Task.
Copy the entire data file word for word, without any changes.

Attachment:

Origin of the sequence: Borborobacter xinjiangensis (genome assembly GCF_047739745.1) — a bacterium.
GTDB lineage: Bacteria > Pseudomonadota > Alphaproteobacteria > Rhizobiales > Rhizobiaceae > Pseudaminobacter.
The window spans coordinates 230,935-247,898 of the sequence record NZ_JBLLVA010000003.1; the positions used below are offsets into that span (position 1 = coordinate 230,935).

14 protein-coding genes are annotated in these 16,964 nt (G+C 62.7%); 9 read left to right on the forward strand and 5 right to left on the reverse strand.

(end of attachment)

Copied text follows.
Origin of the sequence: Borborobacter xinjiangensis (genome assembly GCF_047739745.1) — a bacterium.
GTDB lineage: Bacteria > Pseudomonadota > Alphaproteobacteria > Rhizobiales > Rhizobiaceae > Pseudaminobacter.
The window spans coordinates 230,935-247,898 of the sequence record NZ_JBLLVA010000003.1; the positions used below are offsets into that span (position 1 = coordinate 230,935).

14 protein-coding genes are annotated in these 16,964 nt (G+C 62.7%); 9 read left to right on the forward strand and 5 right to left on the reverse strand.